Give a man a fish and you feed him for a day. Teach a man to fish and you feed him for a lifetime. Ancient Proverb
Summer has come and gone, but as I Iook back over the last four months of sunshine and rain, few Alaska memories are as prominent as the trip to Mary and Gene Cornell’s five-bedroom “cabin” in the heart of the wilderness and a block from the Kenai River in Southcentral Alaska.
I go there every year, but this year was special: four days with some of my finest friends, reds coming in by the hundred thousand after a particularly dry spell of closures for kings, and sitting by the campfire at Jayme and Cathy Lavender’s cabin, which rests right above the river. Gene’s son-in-law, Jayme, sang country-western songs as people sipped homemade beer, daylight turned to dusk, bats flew above, and embers sparkled and glowed.
None of us were going anywhere, and Jayme’s special songs—everything from love to loss, funny to sad, the deep throbs of country to borderline bluegrass, kept us mesmerized and warm, even as the rain fell upon us—first gently, then full force. Nobody wanted to go inside where the temperature was warm. We wanted the warmth that comes from within.
|Nikki Thompson’s infectious glee about catching a Kenai River red salmon was a big part of our weekend.|
We wanted the music, the fire, the Kenai River below us, the fresh smell of birch and spruce and the stories of the ones they caught, the ones that got away and the ones they would soon have for dinner. So we put on raincoats and sang into the dim of night, past 10, past 11, past 12, past the midnight sun and into complete darkness.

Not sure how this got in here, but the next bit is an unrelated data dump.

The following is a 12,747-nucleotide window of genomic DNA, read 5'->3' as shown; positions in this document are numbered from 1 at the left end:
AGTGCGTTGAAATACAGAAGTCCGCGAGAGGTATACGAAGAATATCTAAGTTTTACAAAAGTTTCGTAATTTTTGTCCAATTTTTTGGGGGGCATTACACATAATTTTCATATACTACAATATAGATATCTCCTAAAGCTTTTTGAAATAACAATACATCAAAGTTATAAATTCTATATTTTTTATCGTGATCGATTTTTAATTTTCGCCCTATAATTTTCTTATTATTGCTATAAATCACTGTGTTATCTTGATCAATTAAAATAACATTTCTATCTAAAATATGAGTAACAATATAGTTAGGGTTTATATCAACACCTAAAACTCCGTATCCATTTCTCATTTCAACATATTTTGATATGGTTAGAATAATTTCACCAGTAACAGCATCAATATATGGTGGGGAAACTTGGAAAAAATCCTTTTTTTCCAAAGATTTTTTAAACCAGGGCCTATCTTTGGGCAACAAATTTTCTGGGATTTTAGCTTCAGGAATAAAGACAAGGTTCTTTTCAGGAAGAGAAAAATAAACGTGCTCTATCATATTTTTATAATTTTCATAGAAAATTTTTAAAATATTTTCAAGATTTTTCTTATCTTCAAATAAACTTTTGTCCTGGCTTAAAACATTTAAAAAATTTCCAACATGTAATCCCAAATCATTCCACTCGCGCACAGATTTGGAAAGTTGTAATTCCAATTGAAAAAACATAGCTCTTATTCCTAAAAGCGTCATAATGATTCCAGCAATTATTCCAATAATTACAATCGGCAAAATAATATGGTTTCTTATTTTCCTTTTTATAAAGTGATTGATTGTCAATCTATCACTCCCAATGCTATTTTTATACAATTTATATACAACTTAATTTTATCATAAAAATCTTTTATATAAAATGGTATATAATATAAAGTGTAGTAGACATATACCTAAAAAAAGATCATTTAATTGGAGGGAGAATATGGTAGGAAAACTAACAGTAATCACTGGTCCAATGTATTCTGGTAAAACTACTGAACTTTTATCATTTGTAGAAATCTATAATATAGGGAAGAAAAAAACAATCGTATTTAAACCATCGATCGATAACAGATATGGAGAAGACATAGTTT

One particular bright spot was the glee of a young woman, Nikki Thompson, about catching a fish. She is developmentally disabled, but had so much joy, was so full of laughter and love. Her eyes sparkled as she told of the red salmon she caught. She showed us her cutting knife—won at bingo. She was contagiously happy.
We roasted marshmallows, but most of all, we listened. To the snapping embers, to the songs, to night’s call, to the roar of the fire glowing big in front of us. Magical moments like this come often in the Great Land, and are as special as this awesome place we call home. I’m lucky to have these wonderful friends. Lucky to live where I do. Lucky to have a job where I can share these experiences with others who live life as I do or dream of a great Alaska adventure.
Now I offer a toast to winter: cross-country skiing under blue skies, walks around my neighborhood, the mist of my cold breath as I see families in warm houses preparing for dinner, watching TV and doing housework. Soon I will hear the crunch of snow beneath my boots, feel heat in my face from a warming car and watch beautiful snowflakes falling soft like velvet.
To listen to Jayme sing, visit our website at www.alaskamagazine.com.